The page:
When Pauline and I returned in May, we stapled the stock fencing in place on most of the fence line, leaving just two sections that I wrote "I will be completing in the next couple of weeks... honest?". {Update 2017.... they are still to be finished.... }
This entailed rolling out the cattle mesh and crimp-stapling it to the top wire...
before going back down the line and doing the same on the other two...
trying to hold a 22 kilo roll of cattle mesh upright and unroll it at the same time is no joke...
it seems to be very tired and wants to lie down all the time!!
But we got there...
with much shouting and cussing!!


This is the main fence line, once the cattle mesh has been added.
You will see that the bottom wire does not run along the bottom of the mesh,
but along the next 'rung' up... this allows the mesh to be 'moulded' along the ground.
Any bigger irregularities are taken care of with offcuts of mesh wired on and buried....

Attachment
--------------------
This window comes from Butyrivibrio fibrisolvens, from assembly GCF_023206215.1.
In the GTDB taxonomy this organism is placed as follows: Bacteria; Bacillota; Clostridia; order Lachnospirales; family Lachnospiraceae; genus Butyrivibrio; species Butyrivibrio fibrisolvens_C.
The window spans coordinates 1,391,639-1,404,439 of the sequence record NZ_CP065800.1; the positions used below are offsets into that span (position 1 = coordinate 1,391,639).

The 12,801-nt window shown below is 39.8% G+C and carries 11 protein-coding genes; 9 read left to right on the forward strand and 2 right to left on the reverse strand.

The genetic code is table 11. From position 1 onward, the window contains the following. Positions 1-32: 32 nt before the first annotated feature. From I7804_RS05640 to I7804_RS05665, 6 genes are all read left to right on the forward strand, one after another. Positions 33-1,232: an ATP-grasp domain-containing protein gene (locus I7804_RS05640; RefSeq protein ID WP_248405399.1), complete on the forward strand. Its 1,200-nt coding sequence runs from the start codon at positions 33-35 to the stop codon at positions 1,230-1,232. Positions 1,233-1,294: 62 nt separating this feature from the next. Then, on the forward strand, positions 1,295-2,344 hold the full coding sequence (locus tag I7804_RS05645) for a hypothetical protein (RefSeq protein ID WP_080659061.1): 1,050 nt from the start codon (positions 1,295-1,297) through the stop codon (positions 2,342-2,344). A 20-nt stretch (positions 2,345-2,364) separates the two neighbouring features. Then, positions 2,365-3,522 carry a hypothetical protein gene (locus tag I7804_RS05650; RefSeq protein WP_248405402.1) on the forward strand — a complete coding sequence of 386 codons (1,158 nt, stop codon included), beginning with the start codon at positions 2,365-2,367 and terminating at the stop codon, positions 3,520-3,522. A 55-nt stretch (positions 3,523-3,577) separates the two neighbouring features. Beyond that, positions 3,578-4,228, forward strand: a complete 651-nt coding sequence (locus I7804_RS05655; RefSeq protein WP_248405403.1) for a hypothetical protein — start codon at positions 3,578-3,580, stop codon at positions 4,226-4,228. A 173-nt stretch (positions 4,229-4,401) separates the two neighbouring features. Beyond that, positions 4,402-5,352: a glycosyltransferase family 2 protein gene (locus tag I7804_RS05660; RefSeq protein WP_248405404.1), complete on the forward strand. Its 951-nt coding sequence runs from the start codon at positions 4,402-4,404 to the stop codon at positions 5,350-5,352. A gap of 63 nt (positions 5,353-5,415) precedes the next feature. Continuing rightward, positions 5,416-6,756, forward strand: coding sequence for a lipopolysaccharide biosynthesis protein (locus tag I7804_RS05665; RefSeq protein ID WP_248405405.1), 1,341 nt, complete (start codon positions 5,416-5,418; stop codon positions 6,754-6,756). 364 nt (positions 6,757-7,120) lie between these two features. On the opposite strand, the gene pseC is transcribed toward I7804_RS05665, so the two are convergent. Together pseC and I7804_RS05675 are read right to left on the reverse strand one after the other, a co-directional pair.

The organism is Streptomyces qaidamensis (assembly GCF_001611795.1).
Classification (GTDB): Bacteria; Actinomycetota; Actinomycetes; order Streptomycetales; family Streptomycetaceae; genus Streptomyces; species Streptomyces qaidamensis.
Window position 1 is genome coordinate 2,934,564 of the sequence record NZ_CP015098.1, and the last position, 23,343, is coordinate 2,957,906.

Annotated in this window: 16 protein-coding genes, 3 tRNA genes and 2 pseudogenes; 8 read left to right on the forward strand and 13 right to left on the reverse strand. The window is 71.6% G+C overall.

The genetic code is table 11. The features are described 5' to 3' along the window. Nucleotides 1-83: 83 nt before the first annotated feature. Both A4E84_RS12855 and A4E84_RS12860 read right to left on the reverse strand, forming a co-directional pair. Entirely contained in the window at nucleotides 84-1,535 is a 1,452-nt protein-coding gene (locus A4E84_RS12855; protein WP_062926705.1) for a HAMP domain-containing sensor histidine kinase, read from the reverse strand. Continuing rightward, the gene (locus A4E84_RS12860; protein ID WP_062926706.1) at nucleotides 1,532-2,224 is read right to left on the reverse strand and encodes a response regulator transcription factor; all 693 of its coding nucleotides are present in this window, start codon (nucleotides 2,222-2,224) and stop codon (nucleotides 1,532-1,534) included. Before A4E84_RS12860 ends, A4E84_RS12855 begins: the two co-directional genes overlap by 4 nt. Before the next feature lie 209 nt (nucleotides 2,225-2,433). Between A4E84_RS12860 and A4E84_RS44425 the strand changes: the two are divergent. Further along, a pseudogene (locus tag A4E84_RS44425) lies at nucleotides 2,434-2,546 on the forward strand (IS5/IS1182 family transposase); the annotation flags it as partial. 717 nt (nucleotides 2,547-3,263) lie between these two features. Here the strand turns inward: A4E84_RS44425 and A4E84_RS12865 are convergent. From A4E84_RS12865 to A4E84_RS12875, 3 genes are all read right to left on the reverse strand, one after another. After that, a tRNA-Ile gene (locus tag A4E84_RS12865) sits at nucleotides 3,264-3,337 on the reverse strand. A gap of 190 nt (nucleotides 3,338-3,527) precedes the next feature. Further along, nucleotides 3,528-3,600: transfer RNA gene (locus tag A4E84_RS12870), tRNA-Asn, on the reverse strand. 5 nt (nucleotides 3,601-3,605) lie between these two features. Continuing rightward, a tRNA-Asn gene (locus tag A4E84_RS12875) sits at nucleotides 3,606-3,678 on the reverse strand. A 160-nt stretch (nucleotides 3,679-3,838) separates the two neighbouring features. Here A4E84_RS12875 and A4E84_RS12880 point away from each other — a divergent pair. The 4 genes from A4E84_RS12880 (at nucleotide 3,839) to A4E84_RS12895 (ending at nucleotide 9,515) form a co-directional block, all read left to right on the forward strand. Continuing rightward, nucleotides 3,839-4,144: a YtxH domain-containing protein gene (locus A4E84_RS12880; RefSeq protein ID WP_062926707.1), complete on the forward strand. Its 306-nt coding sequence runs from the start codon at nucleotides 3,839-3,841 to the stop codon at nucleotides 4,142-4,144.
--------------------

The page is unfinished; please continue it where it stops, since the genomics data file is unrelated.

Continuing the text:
not necessary here as the farmer is arable... and we don't keep stock!

In 2010 we did some more planting and started the willow plantation...
more about that next week.




Friday, 10 March 2017

A nice Spring day

We have a nice start to the Spring today, after some of the "drear" we've had this week....

Last night the Wikileaks were around... possibly in the meadow... for those that don't know us, the Wikileaks are Stone Curlews [Burhinus oedicnemus] Oedicnème criard...
their call sounds like "wikileaks...wikileaks...wikileaks"!

Today, in the warmth....19 Centigrade.... the Brimstones [Gonepteryx rahmni] le Citron and other butterflies were all around us...
male [probably] Mason Bees [Osmia rufa] l'Osmie were hanging around in front of the insect hotel...
Pauline sat deafened by one of the Wrens [Troglodytes troglodytes] Troglodyte mignon...
it ignored her presence and pumped itself up into a frenzy of song.

Wall lizards were out in force... and to cap it all on the reptile front...
a Viperine Snake [Natrix maura] Coulevre vipérene was soaking up the warmth on the barn door!!

I decided, given the warmth, to set up the moth trap....
even though the moon is almost full I will catch something....
on my way back to the house from turning it on... I saw a bat...
so sat with the bat detector on my lap, my back warmed by the house wall...
a useful ten minutes...